Bitcoin mining has faced a lot of pushback as many miners decided to quit mining due to the collapse of BTC prices below the break-even point.
Bitmain, one of the largest Bitcoin mining company in the world had a huge dominance over the Bitcoin market for the past few years. Its hold on Bitcoin mining has since reduced as they have been shutting down their mining farms and laying off employees non-stop.
A recent report by Diar further substantiates this by providing proof that Bitcoin mining pool dominance has dwindled and has shifted towards unknown miners.
The report published on January 14, 2019, stated:
“Unkown miners closed December having solved a whopping 22% of the total blocks up from 6% at the start of last year. The Bitcoin network is currently less likely to experience an attack given the fact the BTC.com controlled pools have lost dominance over the network.”
Source: Volume 3 Issue 1 – Diar
The above chart shows how the Bitmain owned pools, BTC.com and Antpool’s hold on the mining power has reduced as 2018 came to an end. Relatively, it can be seen that unknown miners are stepping into the ‘Bitcoin mining game’ as Bitmain’s power over the mining wanes.
In the whole of 2018, the Bitcoin mining revenues surpassed $5.8 billion, but the surprising fact is that in?January 2018, Bitcoin miners earned a whopping $12 billion, but that reward reduced by 83% as of December 2018. The miner rewards, in total reduced to $210 million.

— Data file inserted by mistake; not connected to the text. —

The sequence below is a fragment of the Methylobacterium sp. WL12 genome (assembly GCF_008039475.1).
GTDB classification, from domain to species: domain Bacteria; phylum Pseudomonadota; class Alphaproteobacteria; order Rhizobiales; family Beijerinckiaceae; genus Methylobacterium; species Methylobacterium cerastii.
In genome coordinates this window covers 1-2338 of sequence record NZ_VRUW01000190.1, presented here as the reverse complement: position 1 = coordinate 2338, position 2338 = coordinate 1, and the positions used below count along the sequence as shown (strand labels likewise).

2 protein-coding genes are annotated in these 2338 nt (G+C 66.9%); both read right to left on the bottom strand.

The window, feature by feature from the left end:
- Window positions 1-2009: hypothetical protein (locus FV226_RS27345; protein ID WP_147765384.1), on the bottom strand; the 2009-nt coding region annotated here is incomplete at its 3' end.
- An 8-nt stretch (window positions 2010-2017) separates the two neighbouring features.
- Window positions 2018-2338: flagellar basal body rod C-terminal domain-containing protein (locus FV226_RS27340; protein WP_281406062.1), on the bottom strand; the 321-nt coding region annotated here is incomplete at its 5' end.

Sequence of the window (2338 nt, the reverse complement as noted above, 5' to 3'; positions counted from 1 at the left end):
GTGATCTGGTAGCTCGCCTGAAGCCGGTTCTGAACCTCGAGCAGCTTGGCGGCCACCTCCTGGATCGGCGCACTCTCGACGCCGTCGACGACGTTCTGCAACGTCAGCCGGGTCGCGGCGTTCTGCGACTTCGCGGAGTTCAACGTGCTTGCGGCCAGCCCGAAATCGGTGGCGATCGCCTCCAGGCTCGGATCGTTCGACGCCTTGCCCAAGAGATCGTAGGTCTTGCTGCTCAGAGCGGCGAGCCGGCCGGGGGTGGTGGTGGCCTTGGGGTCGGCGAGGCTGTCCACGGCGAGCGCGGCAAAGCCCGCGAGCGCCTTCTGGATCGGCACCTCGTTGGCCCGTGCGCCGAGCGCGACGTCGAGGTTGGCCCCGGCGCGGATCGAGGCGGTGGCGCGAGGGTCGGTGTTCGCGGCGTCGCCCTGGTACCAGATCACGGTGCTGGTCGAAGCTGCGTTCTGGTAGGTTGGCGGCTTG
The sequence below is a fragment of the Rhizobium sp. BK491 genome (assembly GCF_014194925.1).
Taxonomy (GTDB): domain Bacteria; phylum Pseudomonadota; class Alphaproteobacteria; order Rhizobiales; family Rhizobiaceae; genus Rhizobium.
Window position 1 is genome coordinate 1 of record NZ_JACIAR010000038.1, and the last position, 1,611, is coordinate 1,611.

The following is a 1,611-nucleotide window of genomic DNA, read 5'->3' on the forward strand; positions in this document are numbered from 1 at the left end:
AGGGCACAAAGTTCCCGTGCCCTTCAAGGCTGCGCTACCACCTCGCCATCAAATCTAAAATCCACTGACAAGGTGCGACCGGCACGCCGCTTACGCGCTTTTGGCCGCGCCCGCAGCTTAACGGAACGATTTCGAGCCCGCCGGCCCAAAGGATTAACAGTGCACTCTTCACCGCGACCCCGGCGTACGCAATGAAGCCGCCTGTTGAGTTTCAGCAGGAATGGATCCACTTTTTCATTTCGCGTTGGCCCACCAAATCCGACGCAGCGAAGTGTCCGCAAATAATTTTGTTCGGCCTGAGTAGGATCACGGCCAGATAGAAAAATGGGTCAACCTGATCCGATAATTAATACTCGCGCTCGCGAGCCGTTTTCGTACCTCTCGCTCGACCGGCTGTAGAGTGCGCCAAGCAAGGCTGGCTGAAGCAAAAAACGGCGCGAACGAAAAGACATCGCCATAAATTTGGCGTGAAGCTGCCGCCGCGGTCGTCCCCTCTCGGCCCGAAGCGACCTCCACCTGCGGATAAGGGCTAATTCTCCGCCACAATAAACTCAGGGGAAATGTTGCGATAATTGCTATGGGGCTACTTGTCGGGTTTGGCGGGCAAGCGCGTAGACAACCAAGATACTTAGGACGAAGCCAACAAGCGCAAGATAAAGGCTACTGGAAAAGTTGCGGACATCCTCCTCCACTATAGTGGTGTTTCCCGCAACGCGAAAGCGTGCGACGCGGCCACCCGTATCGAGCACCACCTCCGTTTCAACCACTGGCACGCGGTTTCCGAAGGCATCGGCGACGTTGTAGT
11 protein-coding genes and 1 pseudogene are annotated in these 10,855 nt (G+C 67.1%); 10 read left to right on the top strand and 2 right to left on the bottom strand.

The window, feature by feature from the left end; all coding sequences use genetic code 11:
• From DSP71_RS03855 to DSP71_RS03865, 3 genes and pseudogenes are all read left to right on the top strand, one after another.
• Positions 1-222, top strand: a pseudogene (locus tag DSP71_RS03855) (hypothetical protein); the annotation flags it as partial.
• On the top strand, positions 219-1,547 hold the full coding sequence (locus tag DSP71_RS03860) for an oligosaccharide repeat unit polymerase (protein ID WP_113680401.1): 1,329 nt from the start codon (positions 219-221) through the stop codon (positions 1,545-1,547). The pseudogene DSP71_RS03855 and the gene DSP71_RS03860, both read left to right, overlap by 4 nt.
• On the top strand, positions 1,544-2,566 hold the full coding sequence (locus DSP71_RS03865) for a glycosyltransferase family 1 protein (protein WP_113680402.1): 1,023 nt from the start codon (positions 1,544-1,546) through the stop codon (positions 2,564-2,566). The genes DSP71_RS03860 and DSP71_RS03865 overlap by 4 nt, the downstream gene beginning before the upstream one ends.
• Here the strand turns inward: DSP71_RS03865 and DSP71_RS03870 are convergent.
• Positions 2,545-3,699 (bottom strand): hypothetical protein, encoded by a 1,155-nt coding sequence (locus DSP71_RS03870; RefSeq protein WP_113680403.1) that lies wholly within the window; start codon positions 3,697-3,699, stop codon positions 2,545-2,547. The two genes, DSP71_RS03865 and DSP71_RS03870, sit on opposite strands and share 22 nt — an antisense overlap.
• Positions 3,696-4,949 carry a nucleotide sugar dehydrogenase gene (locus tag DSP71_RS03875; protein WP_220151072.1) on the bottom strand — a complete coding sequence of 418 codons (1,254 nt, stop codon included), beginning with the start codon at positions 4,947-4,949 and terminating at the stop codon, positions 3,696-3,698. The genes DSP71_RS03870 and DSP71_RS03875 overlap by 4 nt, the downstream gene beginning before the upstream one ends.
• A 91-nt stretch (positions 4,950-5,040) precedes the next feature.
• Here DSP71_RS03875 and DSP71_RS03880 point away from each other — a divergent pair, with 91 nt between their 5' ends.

The report stated:
“Efforts of small miners turned sour in September 2018 as record hash power made profitability near non-existent with Bitcoin’s falling price.”
It clearly mentions that the mining power has shifted from Bitmain and into the hands of unknown miners. It also recently abandoned its Amsterdam operation. Moreover, it also shut down the Texas mining farm and it is rumored that Bitmain?has lost over $700 million in Q4 of 2018.
Furthermore, Jihan Wu and Micree?Zhan have stepped down from their position?as CEOs of Bitmain. This news has also poured cold water on their plans to go public as they’ve failed to convince the Hong Kong regulators to approve its IPO.
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